Finish sand by hand with 220-grit or finer abrasive paper on a flat wooden block. Vacuum the repair area to remove any sanding debris. Clean with clean, lint-free cloth and approved solvent. Allow to air dry.
Patch must match
Fabricate a replacement patch from either prepreg or wet layup with liquid adhesive. Patch must match the original surface ply orientations. (Note that patch fabrication procedures would require another article on its own). As a minimum, the same number of plies as the parent structure must be used in the patch (See Figure 4 ).
The patch is usually cured in-place using a silicone rubber heat blanket and a Hot Bonder/Controller set to precisely apply power to the heat blanket at a rate that provides accurate cure temperature over the specified time. Vacuum is drawn over the repair through use of a vacuum bag made up of the materials discussed earlier. Maximum vacuum is drawn for maximum compaction pressure.
Precise control of the ramp-up, dwell and ramp-down temperature over a specific period of time is required to obtain maximum strength and stiffness of the patch. Hot bonders offer virtually worry-free control for most repairs, unless there are underlying heat sinks that can create cool spots. The technician must possess skills and knowledge of heat management techniques to be able to counteract these problems. This is another place where the "artisan" must be present as several methods are available to assist in heat sink problems if they are a factor. The repair area may be augmented by a second heat blanket, hot air or heat lamps, provided each is controlled properly and not allowed to overheat the structure. Some hot bonders also provide finite control of these accessories.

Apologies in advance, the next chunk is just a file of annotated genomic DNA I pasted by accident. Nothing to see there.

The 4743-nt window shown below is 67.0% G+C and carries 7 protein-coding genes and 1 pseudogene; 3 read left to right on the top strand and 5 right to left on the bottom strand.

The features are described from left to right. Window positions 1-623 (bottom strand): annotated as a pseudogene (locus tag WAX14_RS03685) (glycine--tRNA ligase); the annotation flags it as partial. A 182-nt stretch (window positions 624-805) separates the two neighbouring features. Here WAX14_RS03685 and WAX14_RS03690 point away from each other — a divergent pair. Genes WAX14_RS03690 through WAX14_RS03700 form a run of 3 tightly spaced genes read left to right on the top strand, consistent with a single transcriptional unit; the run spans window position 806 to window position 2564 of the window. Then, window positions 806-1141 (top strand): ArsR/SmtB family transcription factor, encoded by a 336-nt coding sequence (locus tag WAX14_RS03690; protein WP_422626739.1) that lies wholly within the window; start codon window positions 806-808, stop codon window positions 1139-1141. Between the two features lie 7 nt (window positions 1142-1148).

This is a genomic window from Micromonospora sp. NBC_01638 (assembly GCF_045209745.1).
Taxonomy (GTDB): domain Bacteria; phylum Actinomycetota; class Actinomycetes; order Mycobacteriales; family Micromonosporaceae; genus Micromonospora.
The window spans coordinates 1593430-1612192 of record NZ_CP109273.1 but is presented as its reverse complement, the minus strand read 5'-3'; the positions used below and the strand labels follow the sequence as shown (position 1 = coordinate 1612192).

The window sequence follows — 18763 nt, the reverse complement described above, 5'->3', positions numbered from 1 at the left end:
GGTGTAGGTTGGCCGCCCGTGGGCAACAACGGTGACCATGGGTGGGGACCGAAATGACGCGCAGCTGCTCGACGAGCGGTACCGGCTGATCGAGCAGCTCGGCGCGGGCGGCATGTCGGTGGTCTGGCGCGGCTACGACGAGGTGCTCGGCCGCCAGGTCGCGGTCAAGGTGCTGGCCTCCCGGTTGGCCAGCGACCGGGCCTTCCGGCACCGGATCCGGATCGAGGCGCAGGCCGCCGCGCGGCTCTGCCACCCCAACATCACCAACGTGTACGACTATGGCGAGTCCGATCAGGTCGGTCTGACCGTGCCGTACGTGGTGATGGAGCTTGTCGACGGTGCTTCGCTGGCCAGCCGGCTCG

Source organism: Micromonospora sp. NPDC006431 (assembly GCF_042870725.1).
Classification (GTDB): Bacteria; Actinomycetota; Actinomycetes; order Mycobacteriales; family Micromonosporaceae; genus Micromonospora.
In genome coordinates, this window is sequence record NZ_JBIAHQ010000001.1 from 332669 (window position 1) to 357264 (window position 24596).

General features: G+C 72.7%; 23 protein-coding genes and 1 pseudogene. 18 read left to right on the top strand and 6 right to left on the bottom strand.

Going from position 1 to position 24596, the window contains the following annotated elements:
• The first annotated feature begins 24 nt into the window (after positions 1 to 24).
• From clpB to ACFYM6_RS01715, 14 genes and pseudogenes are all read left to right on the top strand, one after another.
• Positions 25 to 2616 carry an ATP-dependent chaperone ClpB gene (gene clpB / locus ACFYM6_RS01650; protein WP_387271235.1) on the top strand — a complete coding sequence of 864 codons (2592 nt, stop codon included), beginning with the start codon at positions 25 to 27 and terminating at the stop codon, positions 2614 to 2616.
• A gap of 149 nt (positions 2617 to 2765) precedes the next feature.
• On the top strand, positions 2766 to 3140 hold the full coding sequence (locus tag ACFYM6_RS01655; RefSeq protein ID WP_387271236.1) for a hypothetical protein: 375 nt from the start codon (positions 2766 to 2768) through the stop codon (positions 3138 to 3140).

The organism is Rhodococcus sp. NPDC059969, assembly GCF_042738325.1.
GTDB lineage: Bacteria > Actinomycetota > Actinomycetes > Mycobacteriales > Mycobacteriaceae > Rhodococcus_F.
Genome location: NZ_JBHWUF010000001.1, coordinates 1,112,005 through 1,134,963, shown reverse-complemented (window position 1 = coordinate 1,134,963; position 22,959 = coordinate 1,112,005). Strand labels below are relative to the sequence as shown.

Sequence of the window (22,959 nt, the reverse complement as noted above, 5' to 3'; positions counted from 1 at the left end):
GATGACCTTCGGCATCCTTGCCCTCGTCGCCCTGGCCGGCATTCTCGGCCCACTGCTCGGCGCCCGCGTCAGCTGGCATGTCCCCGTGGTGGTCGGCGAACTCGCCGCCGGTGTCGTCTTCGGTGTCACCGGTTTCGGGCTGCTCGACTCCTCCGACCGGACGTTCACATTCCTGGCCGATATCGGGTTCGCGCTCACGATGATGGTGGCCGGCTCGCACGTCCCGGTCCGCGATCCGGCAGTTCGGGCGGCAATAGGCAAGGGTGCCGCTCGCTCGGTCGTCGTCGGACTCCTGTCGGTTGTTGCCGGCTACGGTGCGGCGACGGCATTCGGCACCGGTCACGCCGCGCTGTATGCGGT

Special considerations for curing
The cure is extremely important to the success of the repair. If the resin is heated too quickly, air and volatiles may be trapped inside the resin, causing porosity and thus producing a weak repair. Another factor that may affect the repair is the lay-up sequence and construction of the ancillary materials in the vacuum bag. Bleeder material and release film porosity may affect the repair and should be given careful consideration. Always ensure the bag is built properly for efficient curing.
Once the patch has been cured, the repair is subjected to another NDI test to verify the repair is of acceptable quality. Then the area is prepped for finishing before the part may be returned to service.